Just to add some more anecdotal evidence for optical: my group stored satellite data on DVD-Rs, starting in 2003, and in 2012 the earliest discs were still readable. Luckily, we had several forms of back up of the data, so the loss of the DVD-Rs wouldn't have affected us.


This is why I was suprised that FB were so keen on BDXL. There is no long term data on stability. they are incredibly fragile and prone to delamination.


-R discs store data via a dye layer that changes color when hit by the laser. The dyes are not known to hold color durably. I don't have the links now but I've read studies that estimated CD-Rs could fail within 7-10 years.

-RW discs supposedly last a lot longer because the RW tech uses a phase change metal instead of dye, and the phase changes are more durable.


Were you using gold archival quality discs?


I just went to the drawer to check - It appears as though most of the earliest CD-R discs were HHB gold archival discs. Some of them came from external mastering facilities, so would be on something else. Around 2002, they standardized on Mitsui MAM-A for the archival copies. Interesting enough, those discs have had very few issues.

It appears as though the early DVD-R discs were Mitsui MAM-A, with us switching over to Taiyo Yuden in early 2007. Since we have all that stuff on network storage, I haven't gone back to check how the Taiyo Yuden discs have fared over time.


When I was last buying media, Taiyo Yuden DVD-R media cost one cent more than their famed CD-R media, for what that's worth. Never had a problem with it, but I've never used it for anything really important (e.g. installation discs were I kept a hard disk copy).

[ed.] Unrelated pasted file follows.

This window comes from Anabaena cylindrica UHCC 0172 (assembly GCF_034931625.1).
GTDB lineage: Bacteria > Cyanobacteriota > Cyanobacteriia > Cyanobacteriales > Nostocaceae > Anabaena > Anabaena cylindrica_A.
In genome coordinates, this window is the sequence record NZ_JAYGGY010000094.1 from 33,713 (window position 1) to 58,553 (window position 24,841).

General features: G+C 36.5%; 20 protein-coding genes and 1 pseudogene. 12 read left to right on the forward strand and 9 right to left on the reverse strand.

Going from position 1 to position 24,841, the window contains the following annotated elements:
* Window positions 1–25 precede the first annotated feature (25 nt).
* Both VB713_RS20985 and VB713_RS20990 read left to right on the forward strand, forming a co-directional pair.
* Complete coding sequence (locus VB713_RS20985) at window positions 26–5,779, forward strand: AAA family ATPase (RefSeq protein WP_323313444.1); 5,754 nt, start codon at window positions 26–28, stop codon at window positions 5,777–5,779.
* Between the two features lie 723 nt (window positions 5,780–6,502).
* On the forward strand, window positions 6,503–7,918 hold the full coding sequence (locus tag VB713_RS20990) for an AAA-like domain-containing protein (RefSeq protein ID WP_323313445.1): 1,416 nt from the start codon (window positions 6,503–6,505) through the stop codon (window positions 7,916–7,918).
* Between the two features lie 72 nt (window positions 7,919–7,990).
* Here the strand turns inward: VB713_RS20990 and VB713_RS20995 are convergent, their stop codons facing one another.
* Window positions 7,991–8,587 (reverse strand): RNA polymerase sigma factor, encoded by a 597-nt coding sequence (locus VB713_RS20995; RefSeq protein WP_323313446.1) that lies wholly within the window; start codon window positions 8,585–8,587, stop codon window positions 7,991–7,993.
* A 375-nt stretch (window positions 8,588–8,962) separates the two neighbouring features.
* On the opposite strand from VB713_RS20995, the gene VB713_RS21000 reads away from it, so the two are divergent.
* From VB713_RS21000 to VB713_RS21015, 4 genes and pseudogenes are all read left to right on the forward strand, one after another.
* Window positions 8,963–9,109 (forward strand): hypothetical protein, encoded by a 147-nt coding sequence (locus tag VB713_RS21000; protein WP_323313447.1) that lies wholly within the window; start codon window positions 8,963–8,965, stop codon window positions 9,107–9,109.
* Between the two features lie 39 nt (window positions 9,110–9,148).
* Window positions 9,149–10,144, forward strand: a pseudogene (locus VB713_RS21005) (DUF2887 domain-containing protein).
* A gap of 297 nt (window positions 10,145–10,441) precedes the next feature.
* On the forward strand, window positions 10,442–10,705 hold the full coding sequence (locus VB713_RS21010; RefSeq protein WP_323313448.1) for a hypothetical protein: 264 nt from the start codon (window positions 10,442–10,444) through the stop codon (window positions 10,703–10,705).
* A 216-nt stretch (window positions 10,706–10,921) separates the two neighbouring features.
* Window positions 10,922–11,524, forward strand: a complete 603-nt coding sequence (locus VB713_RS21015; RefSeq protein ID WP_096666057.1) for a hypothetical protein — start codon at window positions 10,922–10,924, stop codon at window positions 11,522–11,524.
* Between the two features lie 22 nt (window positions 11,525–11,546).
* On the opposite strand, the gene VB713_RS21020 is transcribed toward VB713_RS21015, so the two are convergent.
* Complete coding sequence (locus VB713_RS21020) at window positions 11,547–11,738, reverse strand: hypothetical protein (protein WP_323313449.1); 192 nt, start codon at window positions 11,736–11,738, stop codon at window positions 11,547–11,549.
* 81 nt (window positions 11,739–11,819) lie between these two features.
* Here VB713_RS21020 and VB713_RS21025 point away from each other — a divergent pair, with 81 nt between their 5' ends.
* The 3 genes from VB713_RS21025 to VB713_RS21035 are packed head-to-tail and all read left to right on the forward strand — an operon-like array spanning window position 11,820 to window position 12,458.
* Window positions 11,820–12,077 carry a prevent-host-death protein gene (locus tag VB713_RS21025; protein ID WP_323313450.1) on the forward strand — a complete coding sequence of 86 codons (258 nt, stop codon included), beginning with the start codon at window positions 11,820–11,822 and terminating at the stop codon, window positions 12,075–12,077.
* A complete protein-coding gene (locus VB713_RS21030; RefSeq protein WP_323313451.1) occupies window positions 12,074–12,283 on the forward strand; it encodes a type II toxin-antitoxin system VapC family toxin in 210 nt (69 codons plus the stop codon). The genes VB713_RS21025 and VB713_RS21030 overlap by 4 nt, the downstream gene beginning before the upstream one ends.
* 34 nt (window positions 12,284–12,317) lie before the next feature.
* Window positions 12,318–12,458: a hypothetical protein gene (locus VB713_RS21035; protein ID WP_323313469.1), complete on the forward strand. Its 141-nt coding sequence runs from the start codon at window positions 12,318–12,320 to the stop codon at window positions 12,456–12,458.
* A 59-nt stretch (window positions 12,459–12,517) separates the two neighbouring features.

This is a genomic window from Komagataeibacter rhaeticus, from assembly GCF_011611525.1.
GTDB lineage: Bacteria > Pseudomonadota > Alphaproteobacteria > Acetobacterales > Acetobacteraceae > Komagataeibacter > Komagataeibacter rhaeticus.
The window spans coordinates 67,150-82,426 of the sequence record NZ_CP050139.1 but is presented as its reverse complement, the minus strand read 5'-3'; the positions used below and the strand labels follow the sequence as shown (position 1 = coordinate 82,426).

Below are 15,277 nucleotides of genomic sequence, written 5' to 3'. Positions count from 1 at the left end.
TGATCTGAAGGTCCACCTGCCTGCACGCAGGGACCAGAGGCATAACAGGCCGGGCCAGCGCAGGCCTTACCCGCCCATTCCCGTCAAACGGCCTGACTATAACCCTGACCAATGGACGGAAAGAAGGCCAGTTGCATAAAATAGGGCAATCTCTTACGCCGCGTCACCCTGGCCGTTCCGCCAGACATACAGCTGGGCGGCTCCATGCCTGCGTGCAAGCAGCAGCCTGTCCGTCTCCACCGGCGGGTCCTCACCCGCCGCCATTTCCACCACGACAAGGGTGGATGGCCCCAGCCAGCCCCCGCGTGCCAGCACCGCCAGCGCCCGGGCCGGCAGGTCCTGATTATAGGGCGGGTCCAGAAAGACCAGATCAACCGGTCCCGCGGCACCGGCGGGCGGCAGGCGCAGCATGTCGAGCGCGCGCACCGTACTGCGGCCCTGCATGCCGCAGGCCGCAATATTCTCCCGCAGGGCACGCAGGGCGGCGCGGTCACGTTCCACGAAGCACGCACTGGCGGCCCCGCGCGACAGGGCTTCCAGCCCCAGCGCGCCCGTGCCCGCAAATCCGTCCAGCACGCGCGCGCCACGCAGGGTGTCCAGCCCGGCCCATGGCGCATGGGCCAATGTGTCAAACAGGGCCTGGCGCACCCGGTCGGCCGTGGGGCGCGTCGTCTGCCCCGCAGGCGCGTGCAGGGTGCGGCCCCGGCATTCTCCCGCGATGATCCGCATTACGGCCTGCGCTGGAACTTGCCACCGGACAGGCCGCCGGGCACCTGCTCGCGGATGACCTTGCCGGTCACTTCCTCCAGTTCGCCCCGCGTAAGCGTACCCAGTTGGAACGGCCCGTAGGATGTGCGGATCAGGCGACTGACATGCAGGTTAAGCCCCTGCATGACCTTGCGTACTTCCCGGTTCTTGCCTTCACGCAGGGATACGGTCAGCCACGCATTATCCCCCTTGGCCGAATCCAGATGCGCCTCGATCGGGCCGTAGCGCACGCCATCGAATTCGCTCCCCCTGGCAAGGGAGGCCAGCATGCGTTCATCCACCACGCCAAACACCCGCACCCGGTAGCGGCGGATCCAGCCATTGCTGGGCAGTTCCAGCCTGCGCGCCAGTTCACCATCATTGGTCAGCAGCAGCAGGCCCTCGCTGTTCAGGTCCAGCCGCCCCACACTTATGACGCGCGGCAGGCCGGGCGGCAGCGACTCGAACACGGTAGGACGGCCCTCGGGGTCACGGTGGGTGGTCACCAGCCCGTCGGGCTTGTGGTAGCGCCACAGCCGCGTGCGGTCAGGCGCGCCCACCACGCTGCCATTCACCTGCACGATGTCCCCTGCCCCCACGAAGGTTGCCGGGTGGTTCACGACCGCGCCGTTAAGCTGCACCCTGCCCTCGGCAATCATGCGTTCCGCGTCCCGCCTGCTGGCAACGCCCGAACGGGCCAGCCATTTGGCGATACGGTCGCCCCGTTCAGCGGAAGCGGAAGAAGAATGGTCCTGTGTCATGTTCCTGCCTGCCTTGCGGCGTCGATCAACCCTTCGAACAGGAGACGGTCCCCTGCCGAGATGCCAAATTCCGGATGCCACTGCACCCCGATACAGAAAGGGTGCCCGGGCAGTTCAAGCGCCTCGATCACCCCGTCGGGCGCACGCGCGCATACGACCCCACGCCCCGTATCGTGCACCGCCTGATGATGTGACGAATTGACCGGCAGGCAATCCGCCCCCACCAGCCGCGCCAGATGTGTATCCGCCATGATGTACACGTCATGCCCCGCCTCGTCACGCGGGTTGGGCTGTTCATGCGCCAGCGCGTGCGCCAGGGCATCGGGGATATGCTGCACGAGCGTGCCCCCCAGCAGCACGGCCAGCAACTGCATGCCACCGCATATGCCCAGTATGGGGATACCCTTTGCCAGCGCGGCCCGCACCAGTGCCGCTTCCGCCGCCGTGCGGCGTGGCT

This is the first time I can remember ever hearing of HHB gold archival CD-R discs. That's probably not a good sign given how much I was into this field back then, they certainly weren't on the recommended list of anyone I respected. After Kodak stopped making their gold discs, Taiyo Yuden, or Mitsui/MAM-A if you felt like it gave you extra protection.

Ah, you did check to make sure that each disc burned could be read back, didn't you?


I didn't start working here until 2006, so I don't really know the details of what the process was like back then for testing discs after they had been burned. I assume at least a verification step was involved.

Now, when I want to see how bad a disc has gotten, I use PlexTools to do a Q-Check. However, we haven't considered anything on optical media to be a master copy for a while (at least five years). CDs only get burned when someone wants to listen to something in their car.


DVD-RAM discs were much more reliable than DVD-RW, and the chemistry has only gotten better since then. And write-once BD-Rs actually use melting metal instead of dye, so they are extremely stable with some companies advertising 50 year shelf lives.